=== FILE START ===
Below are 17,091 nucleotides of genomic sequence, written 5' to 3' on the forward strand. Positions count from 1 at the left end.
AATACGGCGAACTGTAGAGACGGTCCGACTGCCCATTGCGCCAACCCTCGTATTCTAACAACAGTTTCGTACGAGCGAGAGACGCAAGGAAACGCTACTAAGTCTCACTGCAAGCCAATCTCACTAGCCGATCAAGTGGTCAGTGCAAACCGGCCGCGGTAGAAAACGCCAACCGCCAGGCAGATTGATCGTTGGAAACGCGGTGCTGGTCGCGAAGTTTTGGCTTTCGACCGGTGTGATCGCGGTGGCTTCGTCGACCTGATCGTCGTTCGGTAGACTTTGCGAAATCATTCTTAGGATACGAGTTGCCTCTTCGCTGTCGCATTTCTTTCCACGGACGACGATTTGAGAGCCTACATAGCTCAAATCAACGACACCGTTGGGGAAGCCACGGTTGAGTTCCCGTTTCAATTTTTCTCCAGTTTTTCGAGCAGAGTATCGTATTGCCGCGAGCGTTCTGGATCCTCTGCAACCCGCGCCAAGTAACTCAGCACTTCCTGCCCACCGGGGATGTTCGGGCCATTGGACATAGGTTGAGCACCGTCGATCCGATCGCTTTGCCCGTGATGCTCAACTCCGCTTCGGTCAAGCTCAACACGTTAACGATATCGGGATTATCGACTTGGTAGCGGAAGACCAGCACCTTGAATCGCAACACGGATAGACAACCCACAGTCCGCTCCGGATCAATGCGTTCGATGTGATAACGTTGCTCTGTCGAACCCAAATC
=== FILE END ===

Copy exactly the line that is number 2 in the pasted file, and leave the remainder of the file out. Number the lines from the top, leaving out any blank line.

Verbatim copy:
AATACGGCGAACTGTAGAGACGGTCCGACTGCCCATTGCGCCAACCCTCGTATTCTAACAACAGTTTCGTACGAGCGAGAGACGCAAGGAAACGCTACTAAGTCTCACTGCAAGCCAATCTCACTAGCCGATCAAGTGGTCAGTGCAAACCGGCCGCGGTAGAAAACGCCAACCGCCAGGCAGATTGATCGTTGGAAACGCGGTGCTGGTCGCGAAGTTTTGGCTTTCGACCGGTGTGATCGCGGTGGCTTCGTCGACCTGATCGTCGTTCGGTAGACTTTGCGAAATCATTCTTAGGATACGAGTTGCCTCTTCGCTGTCGCATTTCTTTCCACGGACGACGATTTGAGAGCCTACATAGCTCAAATCAACGACACCGTTGGGGAAGCCACGGTTGAGTTCCCGTTTCAATTTTTCTCCAGTTTTTCGAGCAGAGTATCGTATTGCCGCGAGCGTTCTGGATCCTCTGCAACCCGCGCCAAGTAACTCAGCACTTCCTGCCCACCGGGGATGTTCGGGCCATTGGACATAGGTTGAGCACCGTCGATCCGATCGCTTTGCCCGTGATGCTCAACTCCGCTTCGGTCAAGCTCAACACGTTAACGATATCGGGATTATCGACTTGGTAGCGGAAGACCAGCACCTTGAATCGCAACACGGATAGACAACCCACAGTCCGCTCCGGATCAATGCGTTCGATGTGATAACGTTGCTCTGTCGAACCCAAATC